FEMA grant improves Scappoose firefighter safety
UPDATED 10/3/19 -- The Scappoose Fire District was recently awarded more than $330,000 in federal grant funding that will allow the district to replace outdated equipment for firefighters.
The fire district will be able to purchase 50 new self-contained breathing apparatuses thanks to a grant from FEMA's Assistance to Firefighters program. The fire district received $333,333 of grant funding, and will match the grant with $16,666, bringing the total project cost to $350,000.
The grant funding will allow the district to replace all of the SCBA units currently being used. The units are nearly 15 years old, and are no longer properly tested at that age, a press release from the fire district explained.
Jeff Pricher, the Scappoose Fire District division chief and Columbia County fire marshal, said the purchase will allow the district to safely outfit firefighters to do their jobs, but will also provide firefighters with updated technology. New SCBA masks contain features like onboard screen monitors that inform firefighters about how much air is left in their tanks and Bluetooth-enabled radio connections to allow firefighters to converse with others when their masks are on.
Additionally, the new apparatuses will be safer. In some instances, the old devices have been so heavily used they are suffering an effect called "crazing," when the heat of a fire causes the plastic of the face mask to become soft until it eventually fails and breaks down.
"Getting this grant is paramount for the safety of the firefighters and for the firefighters to do their jobs to serve the community," Pricher said.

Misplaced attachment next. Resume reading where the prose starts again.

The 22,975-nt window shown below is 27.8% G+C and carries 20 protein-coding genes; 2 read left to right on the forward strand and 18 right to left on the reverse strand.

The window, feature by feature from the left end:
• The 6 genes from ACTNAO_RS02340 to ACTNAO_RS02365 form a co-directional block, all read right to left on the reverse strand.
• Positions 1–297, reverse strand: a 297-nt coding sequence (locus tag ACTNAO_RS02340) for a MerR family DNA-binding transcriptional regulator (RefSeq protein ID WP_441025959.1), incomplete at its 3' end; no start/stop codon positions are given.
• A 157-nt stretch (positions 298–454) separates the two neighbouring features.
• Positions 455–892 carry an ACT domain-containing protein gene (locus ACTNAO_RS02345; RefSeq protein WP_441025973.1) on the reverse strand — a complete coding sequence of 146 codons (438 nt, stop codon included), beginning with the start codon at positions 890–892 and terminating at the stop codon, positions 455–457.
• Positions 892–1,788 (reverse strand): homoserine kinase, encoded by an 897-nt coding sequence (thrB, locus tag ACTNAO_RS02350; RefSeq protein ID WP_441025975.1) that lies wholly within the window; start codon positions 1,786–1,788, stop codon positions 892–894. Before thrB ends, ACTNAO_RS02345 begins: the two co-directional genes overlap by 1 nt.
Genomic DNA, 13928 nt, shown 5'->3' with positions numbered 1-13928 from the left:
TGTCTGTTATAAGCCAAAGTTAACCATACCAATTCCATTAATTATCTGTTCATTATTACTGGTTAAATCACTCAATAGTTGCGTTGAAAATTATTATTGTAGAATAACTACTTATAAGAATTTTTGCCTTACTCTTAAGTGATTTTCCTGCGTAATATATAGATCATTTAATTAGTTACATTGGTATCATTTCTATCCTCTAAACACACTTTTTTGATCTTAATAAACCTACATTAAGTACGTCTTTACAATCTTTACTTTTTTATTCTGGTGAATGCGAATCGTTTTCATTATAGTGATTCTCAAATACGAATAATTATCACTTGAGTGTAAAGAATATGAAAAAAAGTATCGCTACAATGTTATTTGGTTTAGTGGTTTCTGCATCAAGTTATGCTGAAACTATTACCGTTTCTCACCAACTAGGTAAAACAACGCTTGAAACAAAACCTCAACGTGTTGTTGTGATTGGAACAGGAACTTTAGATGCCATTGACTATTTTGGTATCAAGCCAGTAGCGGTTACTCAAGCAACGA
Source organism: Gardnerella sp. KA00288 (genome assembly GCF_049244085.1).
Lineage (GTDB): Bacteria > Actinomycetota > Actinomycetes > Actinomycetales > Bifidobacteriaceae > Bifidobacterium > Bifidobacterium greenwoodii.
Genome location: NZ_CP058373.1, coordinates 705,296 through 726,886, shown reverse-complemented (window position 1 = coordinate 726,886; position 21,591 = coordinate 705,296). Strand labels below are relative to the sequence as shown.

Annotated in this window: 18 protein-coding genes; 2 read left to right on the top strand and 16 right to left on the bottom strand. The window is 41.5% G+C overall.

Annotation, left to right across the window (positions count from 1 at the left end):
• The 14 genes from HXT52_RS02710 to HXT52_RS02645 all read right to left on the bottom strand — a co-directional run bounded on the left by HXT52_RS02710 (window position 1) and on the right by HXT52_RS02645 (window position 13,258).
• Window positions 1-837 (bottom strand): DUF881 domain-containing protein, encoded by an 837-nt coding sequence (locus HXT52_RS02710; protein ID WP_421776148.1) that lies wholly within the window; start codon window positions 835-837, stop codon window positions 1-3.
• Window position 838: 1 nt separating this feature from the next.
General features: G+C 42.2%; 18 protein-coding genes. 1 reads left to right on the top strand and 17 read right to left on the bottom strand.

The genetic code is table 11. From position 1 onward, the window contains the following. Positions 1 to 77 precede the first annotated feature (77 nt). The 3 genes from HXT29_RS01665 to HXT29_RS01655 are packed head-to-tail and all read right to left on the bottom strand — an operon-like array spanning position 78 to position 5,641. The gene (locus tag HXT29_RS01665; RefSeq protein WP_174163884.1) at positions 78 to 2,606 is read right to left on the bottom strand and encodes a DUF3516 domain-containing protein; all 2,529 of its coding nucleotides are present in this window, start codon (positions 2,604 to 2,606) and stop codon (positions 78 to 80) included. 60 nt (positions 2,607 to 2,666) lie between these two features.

Each new unit purchased will include a face mask, a bottle of air and a spare bottle, Pricher explained. Each set costs just under $6,000. The new apparatuses will also meet current industry and safety standards and will include a variety of technological upgrades that will enhance the user experience for firefighters, the release adds.
The fire district filed an application for the competitive FEMA grant in October 2018. More than 8,400 grant applications were submitted. FEMA had about $345 million in grant funding available.
Without the grant funding, it would be difficult for the fire department to expeditiously pay for the new equipment. With a permanent tax rate in place, and a set operating levy approved by voters, the district has a limited amount of money it can generate to maintain operations.
Additionally, the expense associated with replacing or upgrading equipment has increased as it's become more difficult to save funds, Pricher added.
"We would not have been able to make this purchase to keep our firefighters safe without the grant," Pricher said.
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